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Ann Pharmacother. 2015 Aug;49(8):883-91. doi: 10.1177/1060028015582050. Epub 2015 Apr 23.

Pharmacist leadership in ICU quality improvement: coordinating spontaneous awakening and breathing trials.

Author information

1
Vanderbilt University Medical Center, Nashville, TN, USA joanna.stollings@vanderbilt.edu.
2
Vanderbilt University Medical Center, Nashville, TN, USA.
3
Vanderbilt University School of Medicine Nashville, TN, USA VA Tennessee Valley Geriatric Research Education and Clinical Center (GRECC) Nashville, TN, USA.
4
Vanderbilt University School of Medicine Nashville, TN, USA.

Abstract

BACKGROUND:

Coordinating efforts across disciplines in the intensive care unit is a key component of quality improvement (QI) efforts. Spontaneous awakening trials (SATs) and spontaneous breathing trials (SBTs) are considered key components of guidelines, yet unfortunately are often not done or coordinated properly.

OBJECTIVE:

To determine if a pharmacist-driven awakening and breathing coordination (ABC) QI program would improve compliance (ie, process measures) as compared with the previous protocol, which did not involve pharmacists.

METHODS:

The QI program included pharmacist-led education, daily discussion on rounds, and weekly performance reports to staff. Using a pre-QI versus during-QI versus post-QI intervention design, we compared data from 500 control ventilator-days (pre-QI period) versus 580 prospective ventilator-days (during-QI period). We then evaluated the sustainability of the QI program in 216 ventilator-days in the post-QI period.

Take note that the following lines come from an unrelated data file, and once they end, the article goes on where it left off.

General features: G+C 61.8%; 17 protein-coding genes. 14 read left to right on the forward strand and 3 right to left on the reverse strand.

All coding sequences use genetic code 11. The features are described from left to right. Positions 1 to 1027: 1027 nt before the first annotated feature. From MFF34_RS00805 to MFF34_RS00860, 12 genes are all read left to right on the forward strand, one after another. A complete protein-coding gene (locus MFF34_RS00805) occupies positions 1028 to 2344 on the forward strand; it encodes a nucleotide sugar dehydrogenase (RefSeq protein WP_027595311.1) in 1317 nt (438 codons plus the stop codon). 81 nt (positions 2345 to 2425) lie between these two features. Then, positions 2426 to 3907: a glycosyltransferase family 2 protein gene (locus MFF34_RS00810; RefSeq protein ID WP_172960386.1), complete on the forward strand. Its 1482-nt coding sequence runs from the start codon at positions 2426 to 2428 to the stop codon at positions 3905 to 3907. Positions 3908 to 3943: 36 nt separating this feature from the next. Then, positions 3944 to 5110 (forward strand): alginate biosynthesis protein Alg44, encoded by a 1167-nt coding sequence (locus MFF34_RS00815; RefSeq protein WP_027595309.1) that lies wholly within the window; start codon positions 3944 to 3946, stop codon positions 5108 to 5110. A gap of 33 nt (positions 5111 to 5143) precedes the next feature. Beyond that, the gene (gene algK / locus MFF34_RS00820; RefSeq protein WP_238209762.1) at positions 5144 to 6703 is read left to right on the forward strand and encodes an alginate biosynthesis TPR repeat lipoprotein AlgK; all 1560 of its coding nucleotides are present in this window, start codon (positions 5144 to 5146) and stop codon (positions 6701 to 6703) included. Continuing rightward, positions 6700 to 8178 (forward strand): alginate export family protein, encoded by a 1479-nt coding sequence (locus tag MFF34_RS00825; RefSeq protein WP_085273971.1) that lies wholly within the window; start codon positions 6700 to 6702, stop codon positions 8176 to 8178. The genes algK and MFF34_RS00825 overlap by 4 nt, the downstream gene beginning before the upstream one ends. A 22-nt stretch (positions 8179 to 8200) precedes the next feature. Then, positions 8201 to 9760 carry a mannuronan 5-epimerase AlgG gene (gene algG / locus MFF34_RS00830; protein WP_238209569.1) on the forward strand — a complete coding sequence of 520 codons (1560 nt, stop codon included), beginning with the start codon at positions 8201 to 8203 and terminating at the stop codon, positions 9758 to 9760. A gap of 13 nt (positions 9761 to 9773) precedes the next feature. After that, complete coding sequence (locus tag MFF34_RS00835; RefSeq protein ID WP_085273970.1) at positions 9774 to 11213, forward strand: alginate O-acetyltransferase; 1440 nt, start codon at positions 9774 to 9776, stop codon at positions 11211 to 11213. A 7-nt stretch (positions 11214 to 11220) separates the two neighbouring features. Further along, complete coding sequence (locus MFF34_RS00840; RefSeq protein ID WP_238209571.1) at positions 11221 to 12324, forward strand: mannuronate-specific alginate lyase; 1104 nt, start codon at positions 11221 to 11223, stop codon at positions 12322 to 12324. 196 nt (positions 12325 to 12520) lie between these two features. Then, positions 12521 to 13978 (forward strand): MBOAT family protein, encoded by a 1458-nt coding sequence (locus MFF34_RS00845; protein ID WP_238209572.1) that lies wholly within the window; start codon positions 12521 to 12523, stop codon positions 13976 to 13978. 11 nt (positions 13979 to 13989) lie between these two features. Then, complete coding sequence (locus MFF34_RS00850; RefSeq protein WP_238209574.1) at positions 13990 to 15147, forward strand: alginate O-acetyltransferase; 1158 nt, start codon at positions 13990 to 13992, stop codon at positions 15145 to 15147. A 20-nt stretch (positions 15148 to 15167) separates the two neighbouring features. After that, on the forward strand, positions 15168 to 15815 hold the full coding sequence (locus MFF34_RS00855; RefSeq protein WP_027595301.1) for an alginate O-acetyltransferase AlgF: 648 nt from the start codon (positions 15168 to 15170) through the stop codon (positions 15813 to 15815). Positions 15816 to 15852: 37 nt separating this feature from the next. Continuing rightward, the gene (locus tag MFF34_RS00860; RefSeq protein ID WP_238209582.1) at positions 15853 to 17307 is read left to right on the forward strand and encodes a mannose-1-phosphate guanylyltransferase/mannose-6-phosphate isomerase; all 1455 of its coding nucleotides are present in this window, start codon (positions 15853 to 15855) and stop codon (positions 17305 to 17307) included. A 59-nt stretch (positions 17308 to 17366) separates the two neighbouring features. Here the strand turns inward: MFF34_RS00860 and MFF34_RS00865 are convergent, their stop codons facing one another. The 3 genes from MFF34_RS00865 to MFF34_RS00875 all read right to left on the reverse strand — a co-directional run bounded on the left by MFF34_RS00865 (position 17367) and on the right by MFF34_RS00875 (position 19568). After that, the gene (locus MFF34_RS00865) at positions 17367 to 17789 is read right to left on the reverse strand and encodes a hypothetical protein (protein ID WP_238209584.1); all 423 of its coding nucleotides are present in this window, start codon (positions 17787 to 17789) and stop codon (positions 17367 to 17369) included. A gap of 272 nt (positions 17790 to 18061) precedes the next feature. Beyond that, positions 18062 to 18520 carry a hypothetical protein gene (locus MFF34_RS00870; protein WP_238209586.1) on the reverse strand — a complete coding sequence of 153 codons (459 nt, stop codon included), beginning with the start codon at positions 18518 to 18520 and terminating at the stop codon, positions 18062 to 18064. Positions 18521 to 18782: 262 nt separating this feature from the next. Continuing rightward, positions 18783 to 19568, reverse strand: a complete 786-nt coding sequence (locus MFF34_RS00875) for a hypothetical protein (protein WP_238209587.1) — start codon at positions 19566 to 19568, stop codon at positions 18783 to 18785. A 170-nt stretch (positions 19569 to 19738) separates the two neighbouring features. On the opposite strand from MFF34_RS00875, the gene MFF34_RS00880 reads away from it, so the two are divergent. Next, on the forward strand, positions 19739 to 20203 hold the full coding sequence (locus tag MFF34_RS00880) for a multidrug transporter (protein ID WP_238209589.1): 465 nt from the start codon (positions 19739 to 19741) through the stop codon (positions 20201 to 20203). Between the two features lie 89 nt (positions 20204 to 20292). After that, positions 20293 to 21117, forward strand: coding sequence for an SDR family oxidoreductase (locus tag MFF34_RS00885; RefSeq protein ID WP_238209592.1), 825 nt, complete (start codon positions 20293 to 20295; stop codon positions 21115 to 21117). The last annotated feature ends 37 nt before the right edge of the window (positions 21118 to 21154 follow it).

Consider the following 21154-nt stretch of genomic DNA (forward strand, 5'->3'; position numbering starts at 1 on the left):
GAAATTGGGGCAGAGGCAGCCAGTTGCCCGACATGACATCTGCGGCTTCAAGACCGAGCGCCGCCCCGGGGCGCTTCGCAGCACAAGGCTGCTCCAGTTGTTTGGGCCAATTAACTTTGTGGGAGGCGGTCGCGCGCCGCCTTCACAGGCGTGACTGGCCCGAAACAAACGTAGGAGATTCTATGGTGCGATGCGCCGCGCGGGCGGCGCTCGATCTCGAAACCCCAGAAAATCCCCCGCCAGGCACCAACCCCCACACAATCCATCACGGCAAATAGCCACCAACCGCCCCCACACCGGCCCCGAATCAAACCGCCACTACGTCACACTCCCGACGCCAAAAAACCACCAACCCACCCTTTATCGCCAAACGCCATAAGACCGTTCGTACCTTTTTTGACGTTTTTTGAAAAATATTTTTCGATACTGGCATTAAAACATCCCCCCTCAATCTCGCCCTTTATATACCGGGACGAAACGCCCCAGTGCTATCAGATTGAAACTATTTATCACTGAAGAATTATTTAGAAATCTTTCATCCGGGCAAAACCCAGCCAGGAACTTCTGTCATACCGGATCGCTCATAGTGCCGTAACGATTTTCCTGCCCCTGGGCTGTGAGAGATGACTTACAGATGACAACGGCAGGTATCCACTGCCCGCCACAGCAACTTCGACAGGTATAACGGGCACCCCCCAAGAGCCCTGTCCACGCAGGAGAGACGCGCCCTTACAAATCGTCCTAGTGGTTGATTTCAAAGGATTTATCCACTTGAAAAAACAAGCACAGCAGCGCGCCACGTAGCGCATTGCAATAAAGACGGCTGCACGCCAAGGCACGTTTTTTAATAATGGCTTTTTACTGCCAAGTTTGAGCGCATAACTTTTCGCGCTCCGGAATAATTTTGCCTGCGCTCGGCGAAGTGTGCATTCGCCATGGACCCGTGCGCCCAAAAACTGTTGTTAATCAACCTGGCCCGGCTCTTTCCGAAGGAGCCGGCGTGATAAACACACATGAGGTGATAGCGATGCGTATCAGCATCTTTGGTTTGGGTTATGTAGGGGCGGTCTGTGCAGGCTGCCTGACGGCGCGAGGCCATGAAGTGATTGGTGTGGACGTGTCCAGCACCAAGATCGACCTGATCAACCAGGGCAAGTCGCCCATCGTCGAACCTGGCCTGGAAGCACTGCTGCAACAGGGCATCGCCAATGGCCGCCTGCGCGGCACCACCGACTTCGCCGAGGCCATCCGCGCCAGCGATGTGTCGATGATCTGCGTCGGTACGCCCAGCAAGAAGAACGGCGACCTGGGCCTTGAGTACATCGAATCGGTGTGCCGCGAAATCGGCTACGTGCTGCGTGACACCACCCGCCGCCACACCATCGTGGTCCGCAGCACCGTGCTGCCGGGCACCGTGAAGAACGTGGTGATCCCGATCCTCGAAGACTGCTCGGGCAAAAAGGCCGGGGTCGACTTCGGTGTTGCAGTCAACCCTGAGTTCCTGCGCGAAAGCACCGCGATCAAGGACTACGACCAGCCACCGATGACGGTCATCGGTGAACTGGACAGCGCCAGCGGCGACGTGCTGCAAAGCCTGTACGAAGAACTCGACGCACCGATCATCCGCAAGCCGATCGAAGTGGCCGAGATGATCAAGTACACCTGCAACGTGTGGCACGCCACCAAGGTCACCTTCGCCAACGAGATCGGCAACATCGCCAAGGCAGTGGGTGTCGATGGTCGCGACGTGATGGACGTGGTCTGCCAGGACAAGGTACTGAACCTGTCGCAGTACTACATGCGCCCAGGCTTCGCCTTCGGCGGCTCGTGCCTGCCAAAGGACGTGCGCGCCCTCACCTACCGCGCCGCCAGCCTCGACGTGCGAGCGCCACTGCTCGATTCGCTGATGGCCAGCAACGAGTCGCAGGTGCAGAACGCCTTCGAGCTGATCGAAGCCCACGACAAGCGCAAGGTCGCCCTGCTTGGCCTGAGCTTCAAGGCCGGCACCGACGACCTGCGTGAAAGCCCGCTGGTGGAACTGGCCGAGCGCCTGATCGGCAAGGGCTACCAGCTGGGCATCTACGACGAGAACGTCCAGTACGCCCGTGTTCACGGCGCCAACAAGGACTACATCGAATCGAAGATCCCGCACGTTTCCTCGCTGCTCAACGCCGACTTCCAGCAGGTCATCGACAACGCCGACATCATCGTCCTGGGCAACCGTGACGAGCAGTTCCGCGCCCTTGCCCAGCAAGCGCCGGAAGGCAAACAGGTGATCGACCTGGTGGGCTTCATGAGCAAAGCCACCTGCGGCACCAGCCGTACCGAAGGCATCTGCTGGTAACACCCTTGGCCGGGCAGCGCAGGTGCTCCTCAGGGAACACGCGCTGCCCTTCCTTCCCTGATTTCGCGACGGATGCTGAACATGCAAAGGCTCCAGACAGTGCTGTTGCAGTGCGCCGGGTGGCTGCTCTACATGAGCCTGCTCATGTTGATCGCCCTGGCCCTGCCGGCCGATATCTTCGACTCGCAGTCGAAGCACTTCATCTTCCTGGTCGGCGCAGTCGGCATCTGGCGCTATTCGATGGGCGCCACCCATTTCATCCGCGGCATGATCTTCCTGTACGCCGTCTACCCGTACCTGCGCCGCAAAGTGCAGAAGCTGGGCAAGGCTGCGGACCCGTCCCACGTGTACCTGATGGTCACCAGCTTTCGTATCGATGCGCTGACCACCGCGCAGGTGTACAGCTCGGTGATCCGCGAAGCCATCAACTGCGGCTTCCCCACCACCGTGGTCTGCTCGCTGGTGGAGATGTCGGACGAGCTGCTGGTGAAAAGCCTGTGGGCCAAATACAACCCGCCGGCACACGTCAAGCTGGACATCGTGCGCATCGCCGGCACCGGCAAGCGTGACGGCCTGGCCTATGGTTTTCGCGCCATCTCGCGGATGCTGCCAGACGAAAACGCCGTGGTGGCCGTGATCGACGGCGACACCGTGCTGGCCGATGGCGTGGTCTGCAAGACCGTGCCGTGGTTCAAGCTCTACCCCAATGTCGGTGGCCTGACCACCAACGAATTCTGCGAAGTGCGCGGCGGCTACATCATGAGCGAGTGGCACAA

RESULTS:

SAT safety screens were performed on only 20% pre-QI patient-days versus 97% of during-QI patient-days (P < 0.001) and 100% of post-QI patient-days (P = 0.25). The rates of passing the SAT safety screen in pre-QI and during-QI periods were 63% versus 78% (P = 0.03) and 81% in the post-QI period (P = 0.86). The rates of SATs among eligible patients on continuous infusions were only 53% in the pre-QI versus 85% in the during-QI (P = 0.0001) and 87% in the post-QI (P = 1) periods.

CONCLUSIONS:

In this QI initiative, a pharmacist-driven, interdisciplinary ABC protocol significantly improved process measures compliance, comparing the pre-QI versus during-QI rates of screening, performing, and coordinating SAT and SBTs, and these results were sustained in the 8-month follow-up period post-QI program.

KEYWORDS:

pain; sedation; spontaneous awakening trial; spontaneous breathing trial

PMID:
25907528
DOI:
10.1177/1060028015582050
[Indexed for MEDLINE]

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